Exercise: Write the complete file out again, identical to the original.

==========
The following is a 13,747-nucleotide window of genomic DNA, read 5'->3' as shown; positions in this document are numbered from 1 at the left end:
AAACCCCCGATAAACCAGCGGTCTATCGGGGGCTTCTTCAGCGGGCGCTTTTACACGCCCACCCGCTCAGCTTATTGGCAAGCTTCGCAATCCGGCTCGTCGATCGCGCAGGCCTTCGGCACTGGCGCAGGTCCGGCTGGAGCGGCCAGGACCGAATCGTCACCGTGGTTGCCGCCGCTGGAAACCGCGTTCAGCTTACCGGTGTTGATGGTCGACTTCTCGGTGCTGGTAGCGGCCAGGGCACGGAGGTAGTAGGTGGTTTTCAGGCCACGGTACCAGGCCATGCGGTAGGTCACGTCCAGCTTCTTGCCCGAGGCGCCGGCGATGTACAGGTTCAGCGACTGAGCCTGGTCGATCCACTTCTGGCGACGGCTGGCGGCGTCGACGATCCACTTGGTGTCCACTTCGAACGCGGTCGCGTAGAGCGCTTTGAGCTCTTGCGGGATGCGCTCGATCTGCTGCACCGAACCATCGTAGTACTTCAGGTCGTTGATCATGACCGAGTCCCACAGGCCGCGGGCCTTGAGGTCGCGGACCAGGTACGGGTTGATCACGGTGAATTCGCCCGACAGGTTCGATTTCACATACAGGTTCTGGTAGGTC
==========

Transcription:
The following is a 13,747-nucleotide window of genomic DNA, read 5'->3' as shown; positions in this document are numbered from 1 at the left end:
AAACCCCCGATAAACCAGCGGTCTATCGGGGGCTTCTTCAGCGGGCGCTTTTACACGCCCACCCGCTCAGCTTATTGGCAAGCTTCGCAATCCGGCTCGTCGATCGCGCAGGCCTTCGGCACTGGCGCAGGTCCGGCTGGAGCGGCCAGGACCGAATCGTCACCGTGGTTGCCGCCGCTGGAAACCGCGTTCAGCTTACCGGTGTTGATGGTCGACTTCTCGGTGCTGGTAGCGGCCAGGGCACGGAGGTAGTAGGTGGTTTTCAGGCCACGGTACCAGGCCATGCGGTAGGTCACGTCCAGCTTCTTGCCCGAGGCGCCGGCGATGTACAGGTTCAGCGACTGAGCCTGGTCGATCCACTTCTGGCGACGGCTGGCGGCGTCGACGATCCACTTGGTGTCCACTTCGAACGCGGTCGCGTAGAGCGCTTTGAGCTCTTGCGGGATGCGCTCGATCTGCTGCACCGAACCATCGTAGTACTTCAGGTCGTTGATCATGACCGAGTCCCACAGGCCGCGGGCCTTGAGGTCGCGGACCAGGTACGGGTTGATCACGGTGAATTCGCCCGACAGGTTCGATTTCACATACAGGTTCTGGTAGGTC